School trousers with 50-inch waist go on sale to cater for obese pupils
SUPER-SIZE school uniforms are now being sold with 50inch waistlines to cope with Ireland's spiralling obesity problem.
And the situation is so critical that some schools have had to order specially made large classroom tables and chairs.
Approximately one in four primary school children is now overweight or obese. As a result, uniform suppliers have been steadily increasing the size of waistlines, shirt collars, and bust width, to cope with rapidly changing demand.
Longstanding Dublin uniform suppliers, Grants of Manor Street, service more than 40 primary and post primary schools in the capital, as well as in Kildare and Wicklow. They are now selling trousers for primary school students which cater for up to a 40-inch waist.
This means there are 11 and 12-year-olds with a waistline in excess of three feet.
Eric Craig, who operates a clothes shop in Arklow, sells trousers which can have a waist of up to 50 inches for boys.
"We also have uniform kilts for girls up to 38 inches - we'd sell a few of those each year," he told the Irish Independent. "I've provided for children in primary school with 38 inch waists. I had a child one year looking for a 40-inch, and another some years ago with a 44-inch waist.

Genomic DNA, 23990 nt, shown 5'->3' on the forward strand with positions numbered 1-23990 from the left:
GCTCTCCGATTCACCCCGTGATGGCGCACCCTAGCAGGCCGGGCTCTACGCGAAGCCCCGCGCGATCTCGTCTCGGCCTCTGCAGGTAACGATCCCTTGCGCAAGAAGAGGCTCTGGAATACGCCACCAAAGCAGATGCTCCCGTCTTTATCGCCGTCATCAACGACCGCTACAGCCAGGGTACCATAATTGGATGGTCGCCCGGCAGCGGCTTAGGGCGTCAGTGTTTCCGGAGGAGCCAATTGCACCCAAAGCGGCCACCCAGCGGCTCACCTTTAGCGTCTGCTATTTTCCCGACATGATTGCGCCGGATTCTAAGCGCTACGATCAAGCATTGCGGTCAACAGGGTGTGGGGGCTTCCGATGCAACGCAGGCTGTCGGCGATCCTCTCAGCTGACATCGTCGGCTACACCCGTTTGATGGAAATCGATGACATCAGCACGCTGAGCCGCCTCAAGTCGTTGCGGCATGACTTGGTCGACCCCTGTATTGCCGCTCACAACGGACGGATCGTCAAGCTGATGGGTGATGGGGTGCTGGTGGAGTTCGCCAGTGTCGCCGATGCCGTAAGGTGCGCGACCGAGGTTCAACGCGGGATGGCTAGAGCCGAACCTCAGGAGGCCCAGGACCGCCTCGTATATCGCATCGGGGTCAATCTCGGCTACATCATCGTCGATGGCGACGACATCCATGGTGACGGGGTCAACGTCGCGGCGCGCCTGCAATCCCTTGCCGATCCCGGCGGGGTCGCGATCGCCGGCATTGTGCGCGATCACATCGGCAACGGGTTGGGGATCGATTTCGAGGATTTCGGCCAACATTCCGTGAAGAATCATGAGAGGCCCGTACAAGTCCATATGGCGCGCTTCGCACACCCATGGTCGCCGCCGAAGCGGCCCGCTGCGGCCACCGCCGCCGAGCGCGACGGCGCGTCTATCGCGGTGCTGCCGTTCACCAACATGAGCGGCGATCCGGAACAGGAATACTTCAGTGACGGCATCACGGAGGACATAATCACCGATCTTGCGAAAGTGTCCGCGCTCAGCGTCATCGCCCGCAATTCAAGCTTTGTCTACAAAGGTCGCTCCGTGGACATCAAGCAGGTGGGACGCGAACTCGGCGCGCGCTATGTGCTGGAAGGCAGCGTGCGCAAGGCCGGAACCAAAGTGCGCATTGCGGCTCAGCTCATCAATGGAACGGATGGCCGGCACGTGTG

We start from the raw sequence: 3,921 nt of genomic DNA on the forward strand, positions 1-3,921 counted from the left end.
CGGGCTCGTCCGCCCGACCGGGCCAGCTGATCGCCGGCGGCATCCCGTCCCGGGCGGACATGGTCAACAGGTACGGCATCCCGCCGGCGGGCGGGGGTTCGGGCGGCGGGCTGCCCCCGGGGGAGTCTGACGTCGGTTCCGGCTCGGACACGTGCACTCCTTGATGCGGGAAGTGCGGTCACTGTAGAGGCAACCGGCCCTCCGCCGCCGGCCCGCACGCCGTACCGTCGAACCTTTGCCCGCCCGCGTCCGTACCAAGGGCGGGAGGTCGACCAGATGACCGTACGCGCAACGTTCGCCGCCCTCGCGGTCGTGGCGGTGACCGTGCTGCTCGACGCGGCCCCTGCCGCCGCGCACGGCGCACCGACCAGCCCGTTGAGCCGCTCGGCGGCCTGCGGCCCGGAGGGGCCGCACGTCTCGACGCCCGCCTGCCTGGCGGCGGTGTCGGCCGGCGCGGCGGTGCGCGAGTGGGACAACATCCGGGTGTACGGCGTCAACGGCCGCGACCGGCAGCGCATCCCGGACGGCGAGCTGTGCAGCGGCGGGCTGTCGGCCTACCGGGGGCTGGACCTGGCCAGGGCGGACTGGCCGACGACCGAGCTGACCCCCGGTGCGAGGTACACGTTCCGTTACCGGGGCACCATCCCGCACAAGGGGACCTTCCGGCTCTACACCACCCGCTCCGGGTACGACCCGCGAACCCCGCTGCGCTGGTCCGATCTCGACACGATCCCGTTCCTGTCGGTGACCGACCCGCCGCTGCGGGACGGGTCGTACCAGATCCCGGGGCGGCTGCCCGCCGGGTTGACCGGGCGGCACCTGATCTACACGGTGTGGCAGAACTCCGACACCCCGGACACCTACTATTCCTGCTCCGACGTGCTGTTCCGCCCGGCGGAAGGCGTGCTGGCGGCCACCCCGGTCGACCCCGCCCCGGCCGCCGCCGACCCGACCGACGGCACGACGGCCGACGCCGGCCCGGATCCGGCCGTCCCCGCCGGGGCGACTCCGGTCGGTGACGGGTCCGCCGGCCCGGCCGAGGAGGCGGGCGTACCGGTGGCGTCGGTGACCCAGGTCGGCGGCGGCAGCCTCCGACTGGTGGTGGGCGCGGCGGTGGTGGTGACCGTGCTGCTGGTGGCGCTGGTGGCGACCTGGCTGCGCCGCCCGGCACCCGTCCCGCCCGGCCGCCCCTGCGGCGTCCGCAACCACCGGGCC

"These uniforms would fit grown men - I'm a big fella and they'd fit me," he said.
A spokesperson for the Schoolwear House company, said it is now "common" to provide boy's trousers with a 40-inch waist.
They have 10 orders this coming academic year for shirts with a neck size of 18 - and 20 parents have already purchased shirts with a neck size of 17.5. They also sell jumpers for a chest up to 50 inches and school jackets come in sizes up to XXXL.
Meanwhile, Maria Doyle, principal of the 310-pupil Our Lady of Mercy Senior Primary School in Waterford, has had to order bigger size seats and desks, to accommodate plus-size students who won't fit on standard size furniture. She also said children wearing jumpers with a chest size of up to 50 in "wouldn't be unusual''.
She suggested one consolation, is that the children who must avail of larger classroom seats and tables, aren't necessarily embarrassed by their size. "But it does become an issue is when they take part in something like swimming lessons," she told the Irish Independent.
"They get breathless before the others and are not as agile." She also said that as a result of rising obesity levels an increased number of children now require inhalers.
Weight-loss specialist Dr Eva Orsmond says many parents of overweight and obese children are "absolutely living in denial"
"There is a saying that if a parent thinks their child is overweight or slightly plump - the probability is that the child is already obese. A kid really shouldn't have any tummy, and if they do, that's a serious warning sign,'' she added.
There are currently over 100,000 obese children in the country - and 300,000 weigh more than they should for their age.